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December 23, 2021

South Africa's omicron wave may have peaked. What does that mean for America?

Daily Briefing

    According to new data, South Africa's omicron wave may have already peaked—a development that occurred much sooner than expected. However, several health experts caution against using South Africa's experience to gauge how the United States will fare with its own omicron wave.

    The omicron variant: The 'good,' 'bad,' and 'ugly' scenarios

    South Africa's omicron wave hits a peak

    South Africa's omicron wave, which has been steadily increasing over the past few weeks, may have already hit its peak, AP/ABC News reports.

    For example, Gauteng province, which is South Africa's most populous region with 16 million people and the center of the nation's omicron wave, hit a peak of 16,000 new Covid-19 cases on Dec. 12. But cases have been steadily declining since then. On Tuesday, Gauteng reported just over 3,300 new cases. South Africa is seeing a similar trend nationwide, with cases dropping from almost 27,000 last week to around 15,424 on Tuesday.

    "The drop in new cases nationally combined with the sustained drop in new cases seen here in Gauteng province, which for weeks has been the center of this wave, indicates that we are past the peak," said Marta Nunes, senior researcher at the vaccines and infectious diseases analytics department at the University of Witwatersrand.

    However, other experts have cautioned against assuming South Africa has passed its peak number of cases with omicron, especially since the country's positivity rate remains high at 29%.

    "[I]t is way too early to suggest that we have passed the peak," said Veronica Uekermann, head of the Covid-19 response team at Steve Biko Academic Hospital in South Africa. "There are too many external factors, including the movement during the holiday season and the general behavior during this period."

    Why South Africa's omicron wave might have peaked early

    Given omicron's increased transmissibility, the variant was expected to spread until it infected around 90% of South Africa's population. Instead, data currently suggests that infections from omicron have stopped well before that threshold.

    According to New York Magazine, some experts suggest a few different factors may have influenced why South Africa's omicron wave peaked early—or at least appears to have peaked so far.

    One potential reason why South Africa's omicron wave is now in decline is because of limits to testing capacity. According to Trevor Bedford, a scientist at the Fred Hutchinson Cancer Research Center, testing capacity likely has not increased enough to keep up with the actual number of infections occurring, which means many cases are being missed.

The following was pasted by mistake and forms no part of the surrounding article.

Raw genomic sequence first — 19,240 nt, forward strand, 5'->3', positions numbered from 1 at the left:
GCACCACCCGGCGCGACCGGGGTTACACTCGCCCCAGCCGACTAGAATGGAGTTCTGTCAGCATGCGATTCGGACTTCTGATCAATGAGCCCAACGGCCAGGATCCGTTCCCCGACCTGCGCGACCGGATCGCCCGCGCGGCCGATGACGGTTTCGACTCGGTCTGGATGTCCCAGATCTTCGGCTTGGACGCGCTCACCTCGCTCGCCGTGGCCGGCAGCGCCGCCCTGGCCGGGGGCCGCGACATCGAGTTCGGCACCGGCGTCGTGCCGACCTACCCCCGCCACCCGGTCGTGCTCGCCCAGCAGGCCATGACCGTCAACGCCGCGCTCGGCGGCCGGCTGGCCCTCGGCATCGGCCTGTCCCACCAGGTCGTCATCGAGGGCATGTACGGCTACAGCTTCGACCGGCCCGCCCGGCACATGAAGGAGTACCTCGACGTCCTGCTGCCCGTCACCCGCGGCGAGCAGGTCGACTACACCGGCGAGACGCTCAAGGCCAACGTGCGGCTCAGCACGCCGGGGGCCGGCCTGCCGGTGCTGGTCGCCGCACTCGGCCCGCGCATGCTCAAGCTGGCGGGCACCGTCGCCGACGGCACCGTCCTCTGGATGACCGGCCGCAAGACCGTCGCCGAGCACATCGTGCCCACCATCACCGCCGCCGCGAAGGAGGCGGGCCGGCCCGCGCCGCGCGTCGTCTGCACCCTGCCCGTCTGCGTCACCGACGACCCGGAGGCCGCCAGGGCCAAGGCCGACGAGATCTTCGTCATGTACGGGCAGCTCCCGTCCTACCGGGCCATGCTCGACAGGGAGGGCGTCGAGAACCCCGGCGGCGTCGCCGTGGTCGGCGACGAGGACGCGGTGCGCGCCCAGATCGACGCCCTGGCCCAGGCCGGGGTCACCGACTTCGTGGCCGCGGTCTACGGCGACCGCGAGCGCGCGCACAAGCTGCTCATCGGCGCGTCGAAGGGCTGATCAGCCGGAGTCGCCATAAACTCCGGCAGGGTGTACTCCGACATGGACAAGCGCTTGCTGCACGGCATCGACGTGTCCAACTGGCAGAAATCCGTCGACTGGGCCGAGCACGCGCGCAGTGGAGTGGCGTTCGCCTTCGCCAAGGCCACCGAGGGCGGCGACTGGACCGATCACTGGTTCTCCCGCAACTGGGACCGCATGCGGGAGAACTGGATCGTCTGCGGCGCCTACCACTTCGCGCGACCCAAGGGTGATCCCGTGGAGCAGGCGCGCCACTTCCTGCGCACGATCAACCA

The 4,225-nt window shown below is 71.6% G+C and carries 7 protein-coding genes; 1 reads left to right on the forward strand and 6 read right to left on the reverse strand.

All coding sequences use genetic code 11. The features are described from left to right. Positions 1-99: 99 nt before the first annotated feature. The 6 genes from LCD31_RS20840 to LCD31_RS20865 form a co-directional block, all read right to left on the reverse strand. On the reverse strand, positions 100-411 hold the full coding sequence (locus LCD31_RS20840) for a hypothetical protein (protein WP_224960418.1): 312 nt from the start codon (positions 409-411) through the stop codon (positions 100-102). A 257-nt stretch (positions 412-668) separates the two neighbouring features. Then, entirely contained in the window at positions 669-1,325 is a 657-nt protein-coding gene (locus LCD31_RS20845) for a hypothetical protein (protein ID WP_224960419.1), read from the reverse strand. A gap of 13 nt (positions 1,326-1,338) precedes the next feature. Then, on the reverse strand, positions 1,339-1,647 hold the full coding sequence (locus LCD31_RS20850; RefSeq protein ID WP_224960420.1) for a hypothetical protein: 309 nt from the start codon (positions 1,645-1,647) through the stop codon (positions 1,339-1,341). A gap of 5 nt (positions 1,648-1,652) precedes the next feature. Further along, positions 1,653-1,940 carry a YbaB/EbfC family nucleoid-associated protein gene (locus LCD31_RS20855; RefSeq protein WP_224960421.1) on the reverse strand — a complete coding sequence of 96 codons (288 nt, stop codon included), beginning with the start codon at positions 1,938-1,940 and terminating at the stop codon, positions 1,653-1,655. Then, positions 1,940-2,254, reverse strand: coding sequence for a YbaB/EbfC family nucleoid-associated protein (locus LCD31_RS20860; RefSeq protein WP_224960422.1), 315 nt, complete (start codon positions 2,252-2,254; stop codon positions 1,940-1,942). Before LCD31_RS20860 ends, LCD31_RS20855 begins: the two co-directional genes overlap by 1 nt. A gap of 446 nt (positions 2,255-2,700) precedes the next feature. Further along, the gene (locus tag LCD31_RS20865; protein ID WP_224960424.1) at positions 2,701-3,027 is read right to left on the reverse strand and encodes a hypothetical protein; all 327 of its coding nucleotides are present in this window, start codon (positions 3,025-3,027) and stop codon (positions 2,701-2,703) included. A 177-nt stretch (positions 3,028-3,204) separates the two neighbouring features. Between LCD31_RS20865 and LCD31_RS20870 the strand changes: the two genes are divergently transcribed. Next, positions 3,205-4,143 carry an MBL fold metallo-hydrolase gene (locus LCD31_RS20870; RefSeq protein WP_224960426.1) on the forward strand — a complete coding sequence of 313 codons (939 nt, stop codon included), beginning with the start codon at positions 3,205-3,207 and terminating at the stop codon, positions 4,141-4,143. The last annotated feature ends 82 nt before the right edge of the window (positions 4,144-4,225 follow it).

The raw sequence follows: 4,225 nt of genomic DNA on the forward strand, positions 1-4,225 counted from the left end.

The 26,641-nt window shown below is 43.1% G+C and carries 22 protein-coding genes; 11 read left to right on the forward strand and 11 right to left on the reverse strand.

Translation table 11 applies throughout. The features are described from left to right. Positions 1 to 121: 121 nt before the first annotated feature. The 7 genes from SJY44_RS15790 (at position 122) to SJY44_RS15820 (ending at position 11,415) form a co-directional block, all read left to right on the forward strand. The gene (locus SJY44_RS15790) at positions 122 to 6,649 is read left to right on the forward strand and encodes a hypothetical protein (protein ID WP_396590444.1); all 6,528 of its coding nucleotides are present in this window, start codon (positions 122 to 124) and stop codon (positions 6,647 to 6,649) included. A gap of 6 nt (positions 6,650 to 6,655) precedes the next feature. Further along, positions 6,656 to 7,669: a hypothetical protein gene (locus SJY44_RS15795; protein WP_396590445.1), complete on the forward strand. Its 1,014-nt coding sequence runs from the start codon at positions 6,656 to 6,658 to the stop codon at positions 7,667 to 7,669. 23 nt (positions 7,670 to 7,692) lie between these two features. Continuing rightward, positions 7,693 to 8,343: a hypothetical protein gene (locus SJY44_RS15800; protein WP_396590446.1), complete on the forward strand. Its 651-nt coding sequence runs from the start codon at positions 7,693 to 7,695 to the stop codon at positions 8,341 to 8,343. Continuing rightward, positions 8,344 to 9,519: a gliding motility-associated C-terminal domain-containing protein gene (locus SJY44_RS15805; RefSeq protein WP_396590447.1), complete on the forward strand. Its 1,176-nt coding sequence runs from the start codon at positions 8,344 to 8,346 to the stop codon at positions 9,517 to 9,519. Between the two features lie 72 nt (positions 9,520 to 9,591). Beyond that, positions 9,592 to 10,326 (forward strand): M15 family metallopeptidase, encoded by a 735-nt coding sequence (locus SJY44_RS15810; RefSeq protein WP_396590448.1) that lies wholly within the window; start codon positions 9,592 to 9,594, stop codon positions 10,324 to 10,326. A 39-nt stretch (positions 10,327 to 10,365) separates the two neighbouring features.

Similarly, omicron cases may be underreported, particularly if cases are asymptomatic or mild, since many people may not want to get tested or go to the hospital. This means that South Africa's true omicron peak may still be yet to come.

    "Steep epidemic curve in cities where omicron surged suggests we may be missing a lot of mild or subclinical infection, and we're measuring an epidemic as it starts to peak and not at its outset," Scott Gottlieb, a former FDA commissioner, wrote in a tweet.

    Two other potential factors for the decline, according to Bedford, are the possibility that only part of South Africa's population is susceptible to omicron or that omicron's chains of transmission circled back on themselves or were limited after a certain point. Both these factors would limit the number of new people omicron could either be exposed to or infect.

    What could South Africa's data mean for the U.S.?

    Although data from South Africa has been used to gauge omicron's trajectory, some experts have said that South Africa's experience may not reflect what other countries, including the United States, could soon see with their own omicron waves.

    "Each setting, each country is different," Nunes said. "The populations are different. The demographics of the population, the immunity is different in different countries."

    According to Bedford, the omicron wave in United States is likely to be less severe than previous waves. Currently, around 80% of the U.S. population has some form of immunity against the coronavirus, whether through vaccination or prior infection. This will help blunt some of omicron's effects on hospitalization and deaths.  

    On the other hand, Bedford noted that omicron's attack rate, which refers to the number of people infected by the virus, could reach 50%—meaning around 160 million Americans could be infected during the country's omicron wave. And with that many cases, several health experts have warned that omicron could quickly overwhelm hospitals, even if cases are less severe.

    Overall, Bedford said that, while the United States has not reached endemicity with the coronavirus, its current experience "may be, effectively, what endemicity looks like, and we can see how bad that feels."

    "If we continue to have things like omicron continuing to emerge, we can maybe expect this every year," he added. (Wallace-Wells, "Intelligencer," New York Magazine, 12/18; Meldum, AP/ABC News, 12/22)

    The omicron variant: The 'good,' 'bad,' and 'ugly' scenarios


    Since the news broke about the omicron variant, Advisory Board's Pamela Divack and Andrew Mohama pondered America's coronavirus future: What are the (relatively) "good," "bad," and "ugly" scenarios? In this piece, they've updated and mapped out the possibilities. 

    Read more

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